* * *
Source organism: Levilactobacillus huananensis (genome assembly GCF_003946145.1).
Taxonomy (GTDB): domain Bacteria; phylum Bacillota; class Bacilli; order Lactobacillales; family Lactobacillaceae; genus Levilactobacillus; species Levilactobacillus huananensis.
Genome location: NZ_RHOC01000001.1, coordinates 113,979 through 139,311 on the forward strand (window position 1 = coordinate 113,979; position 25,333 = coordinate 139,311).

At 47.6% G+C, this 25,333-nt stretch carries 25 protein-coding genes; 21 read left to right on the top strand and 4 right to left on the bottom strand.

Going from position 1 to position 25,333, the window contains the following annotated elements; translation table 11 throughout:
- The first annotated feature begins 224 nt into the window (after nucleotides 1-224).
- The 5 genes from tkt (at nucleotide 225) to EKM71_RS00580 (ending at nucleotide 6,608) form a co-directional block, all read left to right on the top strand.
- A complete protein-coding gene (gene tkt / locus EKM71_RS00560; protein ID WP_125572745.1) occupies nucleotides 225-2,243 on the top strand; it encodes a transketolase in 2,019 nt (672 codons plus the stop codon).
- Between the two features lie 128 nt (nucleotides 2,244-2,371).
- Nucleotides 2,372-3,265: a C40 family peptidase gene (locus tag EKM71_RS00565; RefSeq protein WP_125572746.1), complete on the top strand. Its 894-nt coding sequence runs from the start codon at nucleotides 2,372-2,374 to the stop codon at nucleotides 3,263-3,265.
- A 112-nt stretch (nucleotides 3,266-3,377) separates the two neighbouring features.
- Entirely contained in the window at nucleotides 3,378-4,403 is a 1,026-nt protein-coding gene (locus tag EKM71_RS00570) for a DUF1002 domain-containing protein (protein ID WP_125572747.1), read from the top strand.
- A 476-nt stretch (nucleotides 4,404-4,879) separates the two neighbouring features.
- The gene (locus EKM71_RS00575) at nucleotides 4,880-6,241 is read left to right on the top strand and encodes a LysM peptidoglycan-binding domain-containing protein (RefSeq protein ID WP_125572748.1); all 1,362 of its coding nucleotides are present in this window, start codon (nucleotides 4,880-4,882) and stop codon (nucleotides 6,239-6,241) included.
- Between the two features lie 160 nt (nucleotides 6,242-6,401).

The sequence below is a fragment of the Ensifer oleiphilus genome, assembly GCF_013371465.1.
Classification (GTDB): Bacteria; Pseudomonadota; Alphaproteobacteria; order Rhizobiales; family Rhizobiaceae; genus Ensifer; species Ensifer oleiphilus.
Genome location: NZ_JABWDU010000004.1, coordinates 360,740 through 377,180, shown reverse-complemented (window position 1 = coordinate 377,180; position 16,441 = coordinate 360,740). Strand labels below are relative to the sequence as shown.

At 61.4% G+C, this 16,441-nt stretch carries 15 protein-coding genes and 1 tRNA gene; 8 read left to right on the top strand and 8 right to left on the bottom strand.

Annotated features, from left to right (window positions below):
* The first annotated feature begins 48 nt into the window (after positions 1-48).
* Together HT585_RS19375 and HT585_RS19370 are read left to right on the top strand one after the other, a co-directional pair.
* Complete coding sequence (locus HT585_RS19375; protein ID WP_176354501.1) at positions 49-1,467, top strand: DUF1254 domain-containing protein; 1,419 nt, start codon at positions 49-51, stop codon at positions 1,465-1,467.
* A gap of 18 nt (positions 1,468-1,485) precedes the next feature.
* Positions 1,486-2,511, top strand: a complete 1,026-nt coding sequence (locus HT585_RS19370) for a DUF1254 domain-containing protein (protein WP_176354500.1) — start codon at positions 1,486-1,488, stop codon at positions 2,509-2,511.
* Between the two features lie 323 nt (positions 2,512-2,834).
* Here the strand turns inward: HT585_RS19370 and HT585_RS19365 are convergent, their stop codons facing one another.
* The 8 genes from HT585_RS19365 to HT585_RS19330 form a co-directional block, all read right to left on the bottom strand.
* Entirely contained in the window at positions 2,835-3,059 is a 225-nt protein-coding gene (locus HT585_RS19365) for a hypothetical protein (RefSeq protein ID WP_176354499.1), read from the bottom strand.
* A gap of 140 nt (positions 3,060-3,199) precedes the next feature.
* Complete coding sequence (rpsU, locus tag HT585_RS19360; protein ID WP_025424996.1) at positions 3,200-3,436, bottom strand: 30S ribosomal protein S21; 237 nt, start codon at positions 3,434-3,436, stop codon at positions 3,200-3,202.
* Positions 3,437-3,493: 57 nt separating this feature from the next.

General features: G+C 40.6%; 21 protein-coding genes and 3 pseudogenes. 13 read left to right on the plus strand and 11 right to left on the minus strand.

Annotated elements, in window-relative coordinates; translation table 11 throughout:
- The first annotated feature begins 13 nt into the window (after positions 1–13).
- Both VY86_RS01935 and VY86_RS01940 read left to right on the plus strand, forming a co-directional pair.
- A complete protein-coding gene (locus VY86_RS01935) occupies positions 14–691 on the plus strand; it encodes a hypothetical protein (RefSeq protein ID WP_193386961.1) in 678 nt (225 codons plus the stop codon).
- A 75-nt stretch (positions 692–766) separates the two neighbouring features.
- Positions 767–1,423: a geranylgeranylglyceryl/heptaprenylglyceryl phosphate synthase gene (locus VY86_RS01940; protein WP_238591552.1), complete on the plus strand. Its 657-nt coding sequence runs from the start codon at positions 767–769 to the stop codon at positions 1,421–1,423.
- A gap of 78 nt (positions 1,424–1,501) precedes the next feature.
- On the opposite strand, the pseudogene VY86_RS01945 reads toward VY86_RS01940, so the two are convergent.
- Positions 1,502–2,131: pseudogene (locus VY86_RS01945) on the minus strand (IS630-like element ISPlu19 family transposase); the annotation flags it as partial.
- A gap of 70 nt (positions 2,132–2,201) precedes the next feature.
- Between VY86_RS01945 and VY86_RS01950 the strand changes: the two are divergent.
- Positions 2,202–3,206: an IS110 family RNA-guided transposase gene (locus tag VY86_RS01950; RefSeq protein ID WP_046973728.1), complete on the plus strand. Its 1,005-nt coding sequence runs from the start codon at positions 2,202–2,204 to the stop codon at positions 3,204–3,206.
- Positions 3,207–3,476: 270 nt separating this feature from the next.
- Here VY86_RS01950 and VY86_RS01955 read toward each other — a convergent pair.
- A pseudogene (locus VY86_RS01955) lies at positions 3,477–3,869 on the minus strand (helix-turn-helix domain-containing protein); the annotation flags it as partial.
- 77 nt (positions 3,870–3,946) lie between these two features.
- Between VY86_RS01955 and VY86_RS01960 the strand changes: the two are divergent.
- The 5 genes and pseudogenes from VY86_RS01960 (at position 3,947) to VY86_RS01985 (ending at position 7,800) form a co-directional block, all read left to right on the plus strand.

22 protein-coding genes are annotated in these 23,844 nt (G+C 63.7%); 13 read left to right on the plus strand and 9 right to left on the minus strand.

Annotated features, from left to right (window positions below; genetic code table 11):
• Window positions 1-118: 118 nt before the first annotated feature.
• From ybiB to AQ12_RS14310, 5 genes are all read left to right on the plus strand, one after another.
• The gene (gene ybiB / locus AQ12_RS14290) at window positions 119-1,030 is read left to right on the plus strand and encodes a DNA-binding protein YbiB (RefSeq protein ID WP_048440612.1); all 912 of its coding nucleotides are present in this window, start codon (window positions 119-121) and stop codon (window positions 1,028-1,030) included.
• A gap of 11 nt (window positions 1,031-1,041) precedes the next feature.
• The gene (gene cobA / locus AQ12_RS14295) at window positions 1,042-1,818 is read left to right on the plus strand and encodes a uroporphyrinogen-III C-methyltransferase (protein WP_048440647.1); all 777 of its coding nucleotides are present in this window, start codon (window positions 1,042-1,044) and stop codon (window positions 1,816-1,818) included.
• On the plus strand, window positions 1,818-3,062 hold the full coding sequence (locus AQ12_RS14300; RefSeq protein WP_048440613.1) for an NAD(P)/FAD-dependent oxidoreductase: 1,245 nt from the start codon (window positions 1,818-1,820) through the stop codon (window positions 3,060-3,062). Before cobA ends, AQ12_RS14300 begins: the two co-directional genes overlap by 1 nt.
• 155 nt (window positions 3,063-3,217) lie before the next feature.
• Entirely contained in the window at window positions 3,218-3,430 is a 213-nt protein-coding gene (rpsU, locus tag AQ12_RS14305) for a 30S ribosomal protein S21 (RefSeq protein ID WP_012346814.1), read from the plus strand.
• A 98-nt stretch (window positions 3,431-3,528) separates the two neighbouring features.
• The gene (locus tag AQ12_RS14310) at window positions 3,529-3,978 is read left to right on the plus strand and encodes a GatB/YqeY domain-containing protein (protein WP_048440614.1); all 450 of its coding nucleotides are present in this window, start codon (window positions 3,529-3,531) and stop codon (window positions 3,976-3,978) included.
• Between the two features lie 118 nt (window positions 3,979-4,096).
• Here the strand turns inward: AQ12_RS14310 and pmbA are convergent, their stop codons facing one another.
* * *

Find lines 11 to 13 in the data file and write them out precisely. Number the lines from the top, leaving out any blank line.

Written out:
- A 112-nt stretch (nucleotides 3,266-3,377) separates the two neighbouring features.
- Entirely contained in the window at nucleotides 3,378-4,403 is a 1,026-nt protein-coding gene (locus tag EKM71_RS00570) for a DUF1002 domain-containing protein (protein ID WP_125572747.1), read from the top strand.
- A 476-nt stretch (nucleotides 4,404-4,879) separates the two neighbouring features.